Starring Sean Bean, Radha Mitchell, Laurie Holden, Jodelle Ferland
Directed by Christophe Gans
The town of Silent Hill sits quietly among the mountains. The stores sit empty, the streets vacant, and cars lay about as if frozen in time. Ash falls from the sky like a sweet winter’s snow. As you step down these streets, your footfalls’ echo is your only company … but there is something else. Down an alley nearby there is a scratching. As you draw closer, a low, strained moan lends accompaniment. Your first thought is that someone is in distress, but finding the source of these sounds reveals otherwise. You are staring into the face if something horrible … something not right … and it is lurching toward you.
The video game series Silent Hill hoped to draw the player into a soft sense of security before forcing you into therapy with images seemingly from hell itself. The movie adaptation proves to be just as ambitious. From the opening scene Silent Hill grabs you by the throat and shakes every so often to make sure you don’t miss a second of what’s happening to you. You start in the world we all live in. It’s not perfect, but it’s home. Little Sharon Da Silva (Ferland) is plagued by nightmares of a place she doesn’t seem to remember when she wakes. Her mother Rose (Mitchell), hoping to save the sanity of her ailing child, packs up the car and with child in tow heads for the place her daughter has made real through her screams. Speeding along the mountain road, their car spins out of control, knocking Rose unconscious. When she awakens, her daughter is gone. Now, aided only by police officer Cybil Bennet (Holden) and the clues left behind by what appears to be her daughter, Rose ventures into Silent Hill and is ultimately caught up in its secrets.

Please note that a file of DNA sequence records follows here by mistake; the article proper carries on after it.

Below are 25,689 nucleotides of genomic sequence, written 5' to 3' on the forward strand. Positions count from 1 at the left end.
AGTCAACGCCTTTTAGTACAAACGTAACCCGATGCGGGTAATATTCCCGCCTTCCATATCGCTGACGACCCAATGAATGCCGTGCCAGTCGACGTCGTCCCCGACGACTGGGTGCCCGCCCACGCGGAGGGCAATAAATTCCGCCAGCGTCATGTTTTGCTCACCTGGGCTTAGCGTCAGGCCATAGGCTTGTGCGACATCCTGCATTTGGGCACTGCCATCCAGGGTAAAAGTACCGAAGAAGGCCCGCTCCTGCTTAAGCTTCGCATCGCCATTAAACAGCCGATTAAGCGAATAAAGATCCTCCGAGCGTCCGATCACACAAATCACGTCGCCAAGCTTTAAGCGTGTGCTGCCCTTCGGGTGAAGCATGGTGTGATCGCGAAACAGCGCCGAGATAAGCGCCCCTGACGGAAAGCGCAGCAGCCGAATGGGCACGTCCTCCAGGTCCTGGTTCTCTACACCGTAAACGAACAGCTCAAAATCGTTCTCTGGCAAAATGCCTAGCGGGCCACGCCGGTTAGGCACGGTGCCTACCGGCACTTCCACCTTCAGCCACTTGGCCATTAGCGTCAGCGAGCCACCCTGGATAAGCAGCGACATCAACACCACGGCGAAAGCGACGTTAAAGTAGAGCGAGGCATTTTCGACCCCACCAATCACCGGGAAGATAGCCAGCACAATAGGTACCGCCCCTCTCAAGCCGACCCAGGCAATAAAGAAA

Our first glimpses of Silent Hill come at a frenzied pace as Rose searches solo for her daughter. For a fan of the game coming down the main street is like returning to a neighborhood you spent time in as a child. The air is thick with soot, limiting your visibility to mere feet. Everything seems like a realistic photocopy of its game counterpart complete with storefronts, mailboxes, and street signs. Rounding a corner and down an alley, Rose breezes through back streets with garage doors and signs of life long since past strewn about, all too familiar. This absence of life heightens your anticipation for what you know could be around any corner, whether you’ve played the game or not. Sooner or later Rose finds her way indoors when an air raid-like siren sounds and her world goes from a quiet gray to a violent black. Ash covered streets are replaced with wet walks reflecting a glowing fire somewhere below. Decay has taken hold, and rust seems to have overtaken not only steel frames but also walls and anything touching them. In this newly shifted world something shrieks and twitches and almost longs for Rose’s flesh.
These scenes are intense! I can’t even recall the last time I was so locked into a movie. Radha Mitchell’s fear is so real it becomes your own. It’s not you just watching Rose flee in terror … it’s you on the edge of your seat waiting to be able to catch your breath. Believability had to be high to pull off a lot of the scares of Silent Hill, and Mitchell comes through big time. Laurie Holden is no slouch either, playing Cybil as a no-nonsense cop, duty bound and tough as they come until thrust into a situation that should not be real. You can watch her face go through 10k emotions as she, instead of rationalizing what is happening, turns to Rose and yells, “You saw that, didn’t you?! What the fuck!!” Look out too for supporting cast member Deborah Kara Unger, whose unearthly features brought the character of Dahlia from haggard mess to unhinged and supernatural. I’ve also got to very quickly sing the praises of Jodelle Ferland, who raises the creepy little long-haired girl character to an art form. Remember the cheesy demony voice from the commercials as she says, “I am the Reaper”? Gone. All Jodelle needs is her timid little voice to deliver lines guaranteed to send a chill to your nether regions. Minimalist makeup makes the young actress appear less demonic and more like a fractured porcelain doll that’s taken some lumps and has had enough. Jodelle is at once the picture of innocence and the mouth of hell. Watch and you’ll see what I mean!